Perspective: Meshing Science and Faith

Over the past 40 years, I was given the opportunity to be trained as agricultural research scientist and then enjoyed a “dream job” where I was paid to conduct applied research while employed by one of the great universities of the 20th century.  I love science and identify myself as a research scientist.

But life for me has always been about more than science.  As a Christian, I subscribe to the beliefs expressed in the Apostle’s Creed.  I believe that God reveals himself to us both through his creation (which we explore using the scientific method), through the Bible (God’s written revelation of himself to man), and through the Holy Spirit (whose existence can be neither verified nor disproved by science).  Science is useful for exploring the physical world, but science is not equipped to address spiritual aspects of human existence.

Although science cannot effectively investigate the spiritual aspects of human existence, I firmly believe that modern science is providing valid insights into the origins of the cosmos as well as the origins of life on earth, and I do not believe that these insights conflict with what God reveals to us through the Bible. For a better understanding of how scientists who are also Christians integrate faith and science, check out the following website:

If you are inclined to believe that science alone is sufficient for explaining everything we might want to know, please consider the following:

The consensus understanding of cosmologists and particle physicists today is that the total matter and energy of the detectable cosmos account for less than 5% of the total matter/energy that must have been present at the Big Bang when our cosmos came into being. That means that roughly 95% of all matter/energy is poorly understood by science because it cannot be directly detected or studied. The missing 95% is commonly called dark matter and dark energy.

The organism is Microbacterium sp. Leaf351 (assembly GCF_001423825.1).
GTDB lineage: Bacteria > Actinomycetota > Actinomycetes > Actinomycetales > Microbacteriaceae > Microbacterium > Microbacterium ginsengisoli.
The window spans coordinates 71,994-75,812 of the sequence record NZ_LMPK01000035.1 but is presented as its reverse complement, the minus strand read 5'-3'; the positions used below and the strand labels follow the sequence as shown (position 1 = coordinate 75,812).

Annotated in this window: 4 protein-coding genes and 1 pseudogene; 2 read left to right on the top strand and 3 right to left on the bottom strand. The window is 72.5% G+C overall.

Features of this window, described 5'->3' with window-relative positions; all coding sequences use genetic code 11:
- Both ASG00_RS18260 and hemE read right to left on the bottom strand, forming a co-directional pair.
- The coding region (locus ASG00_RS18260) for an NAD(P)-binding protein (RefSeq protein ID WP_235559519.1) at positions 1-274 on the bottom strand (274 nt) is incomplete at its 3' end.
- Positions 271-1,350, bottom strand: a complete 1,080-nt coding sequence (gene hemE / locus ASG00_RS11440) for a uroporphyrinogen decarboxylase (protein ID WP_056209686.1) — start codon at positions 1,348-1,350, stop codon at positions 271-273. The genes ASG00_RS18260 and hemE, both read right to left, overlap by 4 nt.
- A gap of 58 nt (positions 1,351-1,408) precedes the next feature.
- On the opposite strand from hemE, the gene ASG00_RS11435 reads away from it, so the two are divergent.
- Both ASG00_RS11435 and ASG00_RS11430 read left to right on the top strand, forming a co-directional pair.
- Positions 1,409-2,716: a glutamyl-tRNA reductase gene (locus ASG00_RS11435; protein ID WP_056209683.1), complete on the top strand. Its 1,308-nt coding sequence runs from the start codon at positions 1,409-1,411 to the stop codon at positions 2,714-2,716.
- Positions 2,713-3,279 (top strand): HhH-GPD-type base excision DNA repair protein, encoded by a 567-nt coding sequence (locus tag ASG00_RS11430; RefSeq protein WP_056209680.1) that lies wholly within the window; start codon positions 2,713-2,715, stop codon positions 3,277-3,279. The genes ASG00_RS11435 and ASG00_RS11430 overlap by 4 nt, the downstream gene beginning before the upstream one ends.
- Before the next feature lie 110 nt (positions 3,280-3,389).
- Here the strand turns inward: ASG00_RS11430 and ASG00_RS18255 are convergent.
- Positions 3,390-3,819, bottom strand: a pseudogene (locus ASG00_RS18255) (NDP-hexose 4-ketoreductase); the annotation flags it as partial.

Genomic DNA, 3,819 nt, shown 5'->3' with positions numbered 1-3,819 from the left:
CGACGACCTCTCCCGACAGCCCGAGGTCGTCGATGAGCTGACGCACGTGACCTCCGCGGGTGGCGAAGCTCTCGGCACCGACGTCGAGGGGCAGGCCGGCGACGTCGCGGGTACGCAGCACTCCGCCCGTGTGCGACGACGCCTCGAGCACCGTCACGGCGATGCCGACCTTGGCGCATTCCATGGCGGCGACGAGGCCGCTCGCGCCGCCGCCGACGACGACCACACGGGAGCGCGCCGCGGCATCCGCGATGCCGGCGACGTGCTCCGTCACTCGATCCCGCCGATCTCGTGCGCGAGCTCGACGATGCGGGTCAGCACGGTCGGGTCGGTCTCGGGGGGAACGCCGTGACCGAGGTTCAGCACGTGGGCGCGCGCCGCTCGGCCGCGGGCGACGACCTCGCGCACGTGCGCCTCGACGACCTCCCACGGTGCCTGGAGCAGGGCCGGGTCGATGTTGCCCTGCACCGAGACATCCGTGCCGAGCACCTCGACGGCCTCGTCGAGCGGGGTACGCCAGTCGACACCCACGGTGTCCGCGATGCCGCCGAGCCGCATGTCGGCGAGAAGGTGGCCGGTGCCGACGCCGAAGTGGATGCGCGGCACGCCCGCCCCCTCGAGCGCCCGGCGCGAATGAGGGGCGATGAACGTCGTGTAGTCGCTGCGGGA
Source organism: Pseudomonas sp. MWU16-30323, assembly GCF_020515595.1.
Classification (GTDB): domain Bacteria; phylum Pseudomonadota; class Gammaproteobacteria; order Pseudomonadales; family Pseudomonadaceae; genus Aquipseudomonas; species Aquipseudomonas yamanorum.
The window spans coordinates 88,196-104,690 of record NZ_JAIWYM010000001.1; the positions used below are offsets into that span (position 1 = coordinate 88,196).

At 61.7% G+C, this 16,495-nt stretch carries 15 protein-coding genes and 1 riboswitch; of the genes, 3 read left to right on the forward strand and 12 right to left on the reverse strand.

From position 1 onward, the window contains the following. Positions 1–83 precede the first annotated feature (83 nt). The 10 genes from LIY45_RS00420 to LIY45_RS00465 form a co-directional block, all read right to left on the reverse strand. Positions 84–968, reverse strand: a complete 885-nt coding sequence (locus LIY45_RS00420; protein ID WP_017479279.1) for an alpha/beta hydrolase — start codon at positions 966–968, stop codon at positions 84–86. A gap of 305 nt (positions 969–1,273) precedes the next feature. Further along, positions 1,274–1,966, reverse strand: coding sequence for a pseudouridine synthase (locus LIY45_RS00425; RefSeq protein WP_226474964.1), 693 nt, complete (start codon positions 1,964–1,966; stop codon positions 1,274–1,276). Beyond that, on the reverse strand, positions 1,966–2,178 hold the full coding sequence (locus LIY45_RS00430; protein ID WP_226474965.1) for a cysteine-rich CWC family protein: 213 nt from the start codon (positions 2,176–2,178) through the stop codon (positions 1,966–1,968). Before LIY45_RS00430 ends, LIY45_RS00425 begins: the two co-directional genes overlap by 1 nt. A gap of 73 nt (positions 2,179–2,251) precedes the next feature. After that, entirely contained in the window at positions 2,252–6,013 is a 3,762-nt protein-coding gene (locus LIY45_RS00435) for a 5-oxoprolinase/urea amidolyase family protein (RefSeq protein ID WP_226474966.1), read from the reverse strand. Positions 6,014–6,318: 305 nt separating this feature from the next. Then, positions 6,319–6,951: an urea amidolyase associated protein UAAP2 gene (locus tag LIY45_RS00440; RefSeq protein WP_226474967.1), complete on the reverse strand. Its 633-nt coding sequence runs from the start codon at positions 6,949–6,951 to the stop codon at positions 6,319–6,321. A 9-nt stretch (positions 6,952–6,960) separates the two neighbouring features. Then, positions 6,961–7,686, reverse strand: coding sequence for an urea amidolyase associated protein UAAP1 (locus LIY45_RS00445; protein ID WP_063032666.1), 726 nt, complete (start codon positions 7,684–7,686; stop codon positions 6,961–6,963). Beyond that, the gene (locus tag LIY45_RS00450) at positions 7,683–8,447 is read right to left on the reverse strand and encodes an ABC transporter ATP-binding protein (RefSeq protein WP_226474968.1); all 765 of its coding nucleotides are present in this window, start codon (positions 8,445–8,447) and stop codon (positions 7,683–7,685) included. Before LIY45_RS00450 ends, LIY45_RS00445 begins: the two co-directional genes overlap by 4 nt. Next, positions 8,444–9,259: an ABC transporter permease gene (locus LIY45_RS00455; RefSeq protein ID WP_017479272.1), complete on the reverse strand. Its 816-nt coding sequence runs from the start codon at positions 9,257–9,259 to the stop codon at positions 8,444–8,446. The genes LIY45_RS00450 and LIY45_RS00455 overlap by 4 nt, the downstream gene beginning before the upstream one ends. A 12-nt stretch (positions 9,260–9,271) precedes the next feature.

Two general characterizations of God as revealed in the Bible are that he is both the God of Light and  the God of Love. I would suggest that the God of Light is evidenced in and can be known by studying the physical universe. This part of reality is what scientists study, but scientists themselves admit that it represents only about 5% of total reality (i.e., of the total matter/energy present at the start of the big bang).

The God of Love reveals himself to us if we accept the concept of a spiritual world that exists beyond the realm of the physical. Isn’t it possible that the spiritual world accounts for the other 95% of total reality?

I love being a scientist, but I’m even more fascinated by what it means to be a Christian because my faith provides insights into the portions of reality not accessible via science alone. Perhaps some scientists will announce tomorrow that they have discovered and can explain dark matter and dark energy as purely physical phenomena.  If that happens, it will not shake my faith in a God who wants to relate to every human on a personal, spiritual level because I have personally experienced the joy and fulfillment that can come through faith-based interactions with a living, loving God. In the meantime, however, I’ll continue to revel in the discoveries of science (even if that is only 5% of reality) while also reveling in the spiritual discoveries that provide insights into what might be the other 95% of total reality.

If you’re looking for a bigger reality, try talking to God about it.  He’s always listening!

Last updated 27 December 2018

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